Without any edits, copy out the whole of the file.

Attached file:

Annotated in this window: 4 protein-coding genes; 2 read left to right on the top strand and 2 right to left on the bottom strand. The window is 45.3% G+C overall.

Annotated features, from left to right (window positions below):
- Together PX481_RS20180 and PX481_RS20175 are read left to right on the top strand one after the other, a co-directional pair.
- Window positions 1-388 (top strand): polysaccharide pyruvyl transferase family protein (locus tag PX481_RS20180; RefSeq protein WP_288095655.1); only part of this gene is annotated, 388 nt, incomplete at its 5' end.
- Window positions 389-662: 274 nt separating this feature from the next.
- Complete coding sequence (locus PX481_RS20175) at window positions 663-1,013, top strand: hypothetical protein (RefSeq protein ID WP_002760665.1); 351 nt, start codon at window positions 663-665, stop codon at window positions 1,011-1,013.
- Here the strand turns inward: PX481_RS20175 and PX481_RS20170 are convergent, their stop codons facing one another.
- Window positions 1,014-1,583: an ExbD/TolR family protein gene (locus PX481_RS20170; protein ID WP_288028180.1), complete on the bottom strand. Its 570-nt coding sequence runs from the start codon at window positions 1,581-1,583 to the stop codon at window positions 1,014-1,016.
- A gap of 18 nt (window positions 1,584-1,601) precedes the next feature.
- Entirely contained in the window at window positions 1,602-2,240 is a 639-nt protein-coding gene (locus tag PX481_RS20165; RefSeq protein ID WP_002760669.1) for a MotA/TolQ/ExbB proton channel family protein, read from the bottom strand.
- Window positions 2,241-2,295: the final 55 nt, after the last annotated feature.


Annotated in this window: 4 protein-coding genes; 2 read left to right on the top strand and 2 right to left on the bottom strand. The window is 45.3% G+C overall.

Annotated features, from left to right (window positions below):
- Together PX481_RS20180 and PX481_RS20175 are read left to right on the top strand one after the other, a co-directional pair.
- Window positions 1-388 (top strand): polysaccharide pyruvyl transferase family protein (locus tag PX481_RS20180; RefSeq protein WP_288095655.1); only part of this gene is annotated, 388 nt, incomplete at its 5' end.
- Window positions 389-662: 274 nt separating this feature from the next.
- Complete coding sequence (locus PX481_RS20175) at window positions 663-1,013, top strand: hypothetical protein (RefSeq protein ID WP_002760665.1); 351 nt, start codon at window positions 663-665, stop codon at window positions 1,011-1,013.
- Here the strand turns inward: PX481_RS20175 and PX481_RS20170 are convergent, their stop codons facing one another.
- Window positions 1,014-1,583: an ExbD/TolR family protein gene (locus PX481_RS20170; protein ID WP_288028180.1), complete on the bottom strand. Its 570-nt coding sequence runs from the start codon at window positions 1,581-1,583 to the stop codon at window positions 1,014-1,016.
- A gap of 18 nt (window positions 1,584-1,601) precedes the next feature.
- Entirely contained in the window at window positions 1,602-2,240 is a 639-nt protein-coding gene (locus tag PX481_RS20165; RefSeq protein ID WP_002760669.1) for a MotA/TolQ/ExbB proton channel family protein, read from the bottom strand.
- Window positions 2,241-2,295: the final 55 nt, after the last annotated feature.